Rooster opener: good, but not great
St. Paul — Whenever the population of a game animal is estimated to be up nearly 70 percent from the previous hunting season, hunter expectations will elevate. Minnesota pheasant hunters this season needed to remember, however, how far the population of those birds had plunged the previous two years.
So it was, according to a number of accounts, that hunters in the pheasant range of southern Minnesota found hunting, on average, to be better than last year, but not what they might remember from a few years ago.
“Compared to last year, there are lots of birds,” said Bill Schuna, the DNR’s acting wildlife manager in Marshall.
“Last year, it was about an hour between flushes at times. This year, it was more like 15 minutes between flushes,” Schuna said, adding that he hunted on public land west of Marshall this year, and last year’s hunting primarily was on public land, too.
Participation appeared to be good, too, Schuna said.
“We drove past numerous (state wildlife management areas) in Yellow Medicine County, and there were vehicles at every one of them,” he said.
Overall, conditions were good when the season opened this past Saturday. The temperature in southwest Minnesota was in the 50-degree range, breezes were light, and the sky was mostly clouded during the morning hunt.
There were other factors, though, that challenged the dogs employed to roust the birds. Dry grass and other cover served to make scenting birds difficult for canines, according to Chad Bloom, a Pheasants Forever regional field representative based in Mayer.
As a participant of the Governor’s Pheasant Opener, Bloom hunted in the Walnut Grove area, south of Marshall. His group of six hunters shot four roosters on private land during a two-hour hike that included kicking up two fine bucks.
Elsewhere, he said, pheasant hunters did well.
“Throughout the region, I heard good reports,” Bloom said.
Wendy Krueger, the DNR’s wildlife manager in Slayton (Murray County), worked at the Talcot Wildlife Management Area on Saturday morning. Officials there do “car counts” on opener morning, and counted 43 this year compared with 32 last year.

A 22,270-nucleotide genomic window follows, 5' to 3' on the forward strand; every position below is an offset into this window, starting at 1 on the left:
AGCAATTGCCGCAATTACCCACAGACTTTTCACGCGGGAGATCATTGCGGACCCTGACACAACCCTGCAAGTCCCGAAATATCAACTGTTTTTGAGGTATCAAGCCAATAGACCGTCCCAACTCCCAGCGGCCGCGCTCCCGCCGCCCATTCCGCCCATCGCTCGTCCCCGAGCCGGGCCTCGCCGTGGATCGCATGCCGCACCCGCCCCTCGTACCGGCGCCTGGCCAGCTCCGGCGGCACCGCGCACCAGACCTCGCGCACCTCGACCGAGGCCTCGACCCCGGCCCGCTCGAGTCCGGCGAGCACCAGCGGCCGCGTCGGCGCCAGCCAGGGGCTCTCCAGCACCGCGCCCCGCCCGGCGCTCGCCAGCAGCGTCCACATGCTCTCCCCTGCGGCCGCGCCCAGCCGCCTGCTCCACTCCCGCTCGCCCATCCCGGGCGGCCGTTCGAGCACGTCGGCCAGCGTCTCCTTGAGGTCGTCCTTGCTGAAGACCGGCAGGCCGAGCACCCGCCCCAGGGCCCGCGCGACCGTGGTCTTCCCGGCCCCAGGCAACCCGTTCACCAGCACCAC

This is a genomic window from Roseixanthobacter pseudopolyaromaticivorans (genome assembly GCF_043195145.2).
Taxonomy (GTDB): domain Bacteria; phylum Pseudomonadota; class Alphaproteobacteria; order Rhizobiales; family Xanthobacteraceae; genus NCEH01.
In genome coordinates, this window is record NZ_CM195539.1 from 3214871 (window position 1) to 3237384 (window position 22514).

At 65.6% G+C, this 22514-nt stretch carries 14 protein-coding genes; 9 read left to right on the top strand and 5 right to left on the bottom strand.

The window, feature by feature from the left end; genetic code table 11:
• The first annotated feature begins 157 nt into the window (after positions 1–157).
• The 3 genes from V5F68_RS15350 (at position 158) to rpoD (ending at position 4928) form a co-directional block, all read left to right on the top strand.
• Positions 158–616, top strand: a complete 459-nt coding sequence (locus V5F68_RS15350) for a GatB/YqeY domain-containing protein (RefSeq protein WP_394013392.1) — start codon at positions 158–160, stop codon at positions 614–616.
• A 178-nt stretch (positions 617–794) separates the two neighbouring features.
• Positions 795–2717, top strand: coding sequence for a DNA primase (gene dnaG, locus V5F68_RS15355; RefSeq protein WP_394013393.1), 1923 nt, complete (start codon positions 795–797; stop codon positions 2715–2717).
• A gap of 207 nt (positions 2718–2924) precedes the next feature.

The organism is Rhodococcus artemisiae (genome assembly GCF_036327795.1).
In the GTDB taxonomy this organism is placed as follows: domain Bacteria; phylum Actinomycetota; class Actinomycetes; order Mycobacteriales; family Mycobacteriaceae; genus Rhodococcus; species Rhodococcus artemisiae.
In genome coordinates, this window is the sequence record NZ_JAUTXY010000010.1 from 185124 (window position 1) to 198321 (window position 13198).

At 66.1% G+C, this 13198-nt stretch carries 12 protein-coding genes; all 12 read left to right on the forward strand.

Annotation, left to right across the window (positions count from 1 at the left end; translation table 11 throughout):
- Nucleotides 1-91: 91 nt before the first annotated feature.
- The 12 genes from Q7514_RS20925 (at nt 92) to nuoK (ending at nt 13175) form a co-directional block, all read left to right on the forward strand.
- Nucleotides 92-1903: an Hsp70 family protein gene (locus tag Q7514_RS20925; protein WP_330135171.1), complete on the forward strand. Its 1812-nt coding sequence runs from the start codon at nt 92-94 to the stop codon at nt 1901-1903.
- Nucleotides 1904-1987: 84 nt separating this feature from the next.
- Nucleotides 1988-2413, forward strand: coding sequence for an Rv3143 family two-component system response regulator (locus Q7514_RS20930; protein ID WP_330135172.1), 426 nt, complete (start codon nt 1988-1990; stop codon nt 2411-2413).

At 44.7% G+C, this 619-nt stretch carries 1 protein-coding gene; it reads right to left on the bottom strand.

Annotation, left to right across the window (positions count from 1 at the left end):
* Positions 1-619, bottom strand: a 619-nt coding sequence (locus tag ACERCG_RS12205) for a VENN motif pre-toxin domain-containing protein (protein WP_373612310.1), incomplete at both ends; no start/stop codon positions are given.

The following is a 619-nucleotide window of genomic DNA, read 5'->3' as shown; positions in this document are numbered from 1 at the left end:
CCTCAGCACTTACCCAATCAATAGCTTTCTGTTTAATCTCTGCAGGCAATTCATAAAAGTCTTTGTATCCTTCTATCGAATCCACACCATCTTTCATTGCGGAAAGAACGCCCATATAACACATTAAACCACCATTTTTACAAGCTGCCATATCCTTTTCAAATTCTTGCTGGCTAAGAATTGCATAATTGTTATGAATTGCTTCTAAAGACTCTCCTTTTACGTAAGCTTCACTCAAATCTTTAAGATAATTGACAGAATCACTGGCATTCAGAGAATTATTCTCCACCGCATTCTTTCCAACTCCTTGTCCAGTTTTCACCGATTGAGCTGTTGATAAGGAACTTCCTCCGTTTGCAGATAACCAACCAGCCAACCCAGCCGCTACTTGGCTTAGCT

Krueger also did bag checks of hunters there, and saw an uptick in success from 2011: The average this year, she said, was about one bird per hunter. Last year, the average was just .3 per hunter. The fact that nearly all the ag crop was harvested aided hunters and likely concentrated birds, she said.
Krueger said she drove by several WMAs on her way home from Talcot. “There were (hunters) everywhere,” she said.
She then hunted one of those WMAs and harvested a bag limit of two pheasants before sunset.
License sales and harvest
According to Rick Norby, of the DNR’s License Bureau in St. Paul, after the opening weekend of the pheasant season, 67,340 pheasant stamps had been sold, compared with 66,741 at the same time last year.
Last year’s stamp total sold was about 87,000, ending a streak of nine years above 100,000, including a high of 129,500 during the 2006-07 season, the year that 590,000 roosters were killed.
The 2012 Minnesota August Roadside Survey estimated the pheasant population was up 68 percent across the species’ range this year. “Projecting from the roadside index, an estimated 291,000 roosters may be harvested this fall, similar to 2001,” the survey report said.
The harvest last year was 204,400 pheasants, down from about 359,000 during the 2010-11 season, on the heals of which came the first of successive winters featuring conditions (snow and cold) that resulted in the deaths of many of the region’s pheasants.